Social media users show support for victim of coffee shop racism.


An outpouring of social media support has buoyed a Cairns cafe worker’s spirits after a customer refused to be served by her because of the colour of her skin.

Originally from South Sudan, Josie Ajak moved to Australia with her parents as an eight-year-old.

Since then she said she had rarely experienced overt racism.

“When we first came to Australia, in primary school and a bit in high school as well, I got the ‘Why are you here? Go back to where you came from’ line,” Ms Ajak said.

“But that was all left behind, I haven’t heard any of those kind of remarks for a while, and then this happened just a couple of days ago.”

During a busy period in the Cairns cafe where Ms Ajak works as a shift supervisor she took over the cash register, trying to get a growing queue on the move.

“This elderly woman approached the counter in a wheelchair and I greeted her as I would anyone else,” Ms Ajak said.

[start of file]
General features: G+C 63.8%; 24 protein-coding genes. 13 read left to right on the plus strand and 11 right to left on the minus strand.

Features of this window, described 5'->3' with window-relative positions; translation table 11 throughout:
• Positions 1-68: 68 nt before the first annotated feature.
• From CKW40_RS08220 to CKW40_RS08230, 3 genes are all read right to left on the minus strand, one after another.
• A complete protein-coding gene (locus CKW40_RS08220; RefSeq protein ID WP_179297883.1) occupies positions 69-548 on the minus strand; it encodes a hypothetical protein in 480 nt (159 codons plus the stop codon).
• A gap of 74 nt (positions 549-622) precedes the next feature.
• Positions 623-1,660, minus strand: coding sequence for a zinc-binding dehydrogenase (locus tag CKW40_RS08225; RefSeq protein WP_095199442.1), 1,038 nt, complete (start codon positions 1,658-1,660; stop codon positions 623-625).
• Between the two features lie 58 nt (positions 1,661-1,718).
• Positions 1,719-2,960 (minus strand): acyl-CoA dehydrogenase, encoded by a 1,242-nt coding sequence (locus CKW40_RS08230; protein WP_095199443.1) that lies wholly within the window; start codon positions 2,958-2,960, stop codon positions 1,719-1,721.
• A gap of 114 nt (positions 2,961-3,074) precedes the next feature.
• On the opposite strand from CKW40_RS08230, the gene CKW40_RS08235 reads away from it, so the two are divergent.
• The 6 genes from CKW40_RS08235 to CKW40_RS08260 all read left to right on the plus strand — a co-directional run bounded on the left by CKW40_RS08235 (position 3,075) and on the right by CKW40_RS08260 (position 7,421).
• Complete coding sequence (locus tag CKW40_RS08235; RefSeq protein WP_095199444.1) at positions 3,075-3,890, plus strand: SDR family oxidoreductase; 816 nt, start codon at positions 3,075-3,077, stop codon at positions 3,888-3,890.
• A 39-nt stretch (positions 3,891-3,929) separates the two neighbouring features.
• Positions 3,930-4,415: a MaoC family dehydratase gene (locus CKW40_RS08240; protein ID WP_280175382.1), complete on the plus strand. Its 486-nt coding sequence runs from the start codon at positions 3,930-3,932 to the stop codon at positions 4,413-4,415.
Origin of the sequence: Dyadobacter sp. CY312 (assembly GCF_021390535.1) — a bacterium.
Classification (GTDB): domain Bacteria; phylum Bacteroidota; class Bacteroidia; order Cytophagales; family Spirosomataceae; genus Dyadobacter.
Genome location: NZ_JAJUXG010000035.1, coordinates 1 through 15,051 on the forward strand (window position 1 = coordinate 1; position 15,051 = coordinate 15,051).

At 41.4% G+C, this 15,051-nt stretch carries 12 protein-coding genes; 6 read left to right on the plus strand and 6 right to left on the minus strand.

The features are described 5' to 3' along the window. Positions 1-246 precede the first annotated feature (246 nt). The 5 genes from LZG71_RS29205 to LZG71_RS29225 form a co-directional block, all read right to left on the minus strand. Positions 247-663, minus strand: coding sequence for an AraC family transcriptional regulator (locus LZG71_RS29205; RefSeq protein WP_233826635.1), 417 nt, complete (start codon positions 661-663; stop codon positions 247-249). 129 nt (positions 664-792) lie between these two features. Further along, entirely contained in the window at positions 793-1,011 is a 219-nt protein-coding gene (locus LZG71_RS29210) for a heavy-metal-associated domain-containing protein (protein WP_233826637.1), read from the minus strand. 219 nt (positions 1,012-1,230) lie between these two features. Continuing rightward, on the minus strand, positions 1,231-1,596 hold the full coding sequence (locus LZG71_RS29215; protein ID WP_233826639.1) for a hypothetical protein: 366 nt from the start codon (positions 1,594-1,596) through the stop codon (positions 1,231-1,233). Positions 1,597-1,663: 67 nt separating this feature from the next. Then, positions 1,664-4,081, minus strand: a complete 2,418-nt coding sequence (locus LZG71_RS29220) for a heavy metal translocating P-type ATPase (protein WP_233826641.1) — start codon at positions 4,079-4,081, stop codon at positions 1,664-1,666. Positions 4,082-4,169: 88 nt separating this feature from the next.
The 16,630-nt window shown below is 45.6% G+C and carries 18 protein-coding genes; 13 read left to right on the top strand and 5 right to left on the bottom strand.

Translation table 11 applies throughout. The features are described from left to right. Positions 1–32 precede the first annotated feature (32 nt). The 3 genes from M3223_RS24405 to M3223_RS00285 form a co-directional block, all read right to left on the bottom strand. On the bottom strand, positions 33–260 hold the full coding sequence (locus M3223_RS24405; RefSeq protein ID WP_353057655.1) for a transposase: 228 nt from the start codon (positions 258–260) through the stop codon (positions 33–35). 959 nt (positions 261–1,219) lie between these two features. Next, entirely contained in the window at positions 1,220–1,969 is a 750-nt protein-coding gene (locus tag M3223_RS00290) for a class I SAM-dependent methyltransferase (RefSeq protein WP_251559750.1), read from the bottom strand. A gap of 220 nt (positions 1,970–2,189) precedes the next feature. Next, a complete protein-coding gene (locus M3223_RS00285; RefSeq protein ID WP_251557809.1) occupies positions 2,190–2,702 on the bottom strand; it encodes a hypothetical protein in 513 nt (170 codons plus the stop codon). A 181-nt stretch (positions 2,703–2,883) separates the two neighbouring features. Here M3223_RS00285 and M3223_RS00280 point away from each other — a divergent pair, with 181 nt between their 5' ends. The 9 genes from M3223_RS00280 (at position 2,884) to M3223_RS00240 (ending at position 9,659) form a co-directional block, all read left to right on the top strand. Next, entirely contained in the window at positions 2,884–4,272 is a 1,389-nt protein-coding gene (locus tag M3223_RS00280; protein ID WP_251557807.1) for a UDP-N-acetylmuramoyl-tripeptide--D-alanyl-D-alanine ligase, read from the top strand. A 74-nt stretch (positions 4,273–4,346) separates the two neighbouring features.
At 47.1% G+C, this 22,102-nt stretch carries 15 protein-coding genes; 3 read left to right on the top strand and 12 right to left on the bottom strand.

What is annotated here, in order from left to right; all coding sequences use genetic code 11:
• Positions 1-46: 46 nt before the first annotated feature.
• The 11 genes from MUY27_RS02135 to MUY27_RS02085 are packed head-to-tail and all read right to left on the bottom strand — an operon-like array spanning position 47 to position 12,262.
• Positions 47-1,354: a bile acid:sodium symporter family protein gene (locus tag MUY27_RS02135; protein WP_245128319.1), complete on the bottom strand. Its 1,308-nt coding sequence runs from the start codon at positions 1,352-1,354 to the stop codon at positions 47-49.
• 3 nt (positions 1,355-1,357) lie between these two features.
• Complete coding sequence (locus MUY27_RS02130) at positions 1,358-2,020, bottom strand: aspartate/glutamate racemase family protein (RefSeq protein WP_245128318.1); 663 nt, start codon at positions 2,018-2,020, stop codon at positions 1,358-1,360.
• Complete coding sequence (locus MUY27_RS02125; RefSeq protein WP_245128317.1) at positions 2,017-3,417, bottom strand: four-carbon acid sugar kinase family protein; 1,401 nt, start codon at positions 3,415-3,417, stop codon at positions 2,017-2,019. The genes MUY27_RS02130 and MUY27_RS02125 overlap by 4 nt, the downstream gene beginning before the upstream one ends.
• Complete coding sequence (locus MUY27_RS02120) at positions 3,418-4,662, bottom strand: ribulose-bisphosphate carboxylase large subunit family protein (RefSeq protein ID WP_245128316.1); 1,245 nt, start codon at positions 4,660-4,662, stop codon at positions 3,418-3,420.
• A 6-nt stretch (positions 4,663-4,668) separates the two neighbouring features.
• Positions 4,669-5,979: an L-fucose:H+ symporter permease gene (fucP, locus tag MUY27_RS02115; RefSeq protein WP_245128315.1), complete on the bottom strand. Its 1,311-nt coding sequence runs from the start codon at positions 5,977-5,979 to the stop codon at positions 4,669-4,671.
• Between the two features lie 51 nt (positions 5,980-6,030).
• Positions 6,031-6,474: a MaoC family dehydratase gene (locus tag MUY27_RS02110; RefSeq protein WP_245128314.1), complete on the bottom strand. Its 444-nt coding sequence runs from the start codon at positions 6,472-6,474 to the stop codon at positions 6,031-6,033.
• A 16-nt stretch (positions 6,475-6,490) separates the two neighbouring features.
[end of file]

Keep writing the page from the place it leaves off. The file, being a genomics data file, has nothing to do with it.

“She just looked at me and said ‘I refuse to be served by a black person, can you get me a white lady?’.”

Shocked and angered by the request, Ms Ajak asked the woman to move aside.

“A staff member beside me was looking at me wondering what was going on. I just looked back and said ‘this lady is racist and we won’t be serving her’,” Ms Ajak said.

“She was waiting — I guess for a white lady to come and serve her — for about five minutes and then she angrily rolled away in her wheelchair.”

When Ms Ajak told her friend Jade Arevalo about the incident she was so incensed she took to Facebook to vent her fury.

Since then the post has attracted hundreds of comments in support of Ms Ajak.

“It’s amazing seeing all this support from all these people I’ve never met, who don’t have any idea who I am but are still supporting me and standing behind me,” Ms Ajak said.

“I’d like to thank them because racism is a massive problem in the world … inside we’re all the same and I’m glad all those people posting agree with that.”

She said while the ordeal had been an unpleasant experience, it served to remind people what would and would not be tolerated.

“Today’s just another day at work, but it’s a little bit different because having this just happen means all the staff know that this kind of behaviour is not acceptable.

“Anyone who comes in and is racist or behaves like that will be escorted [out] — we won’t be serving them.”

This post originally appeared on ABC News.

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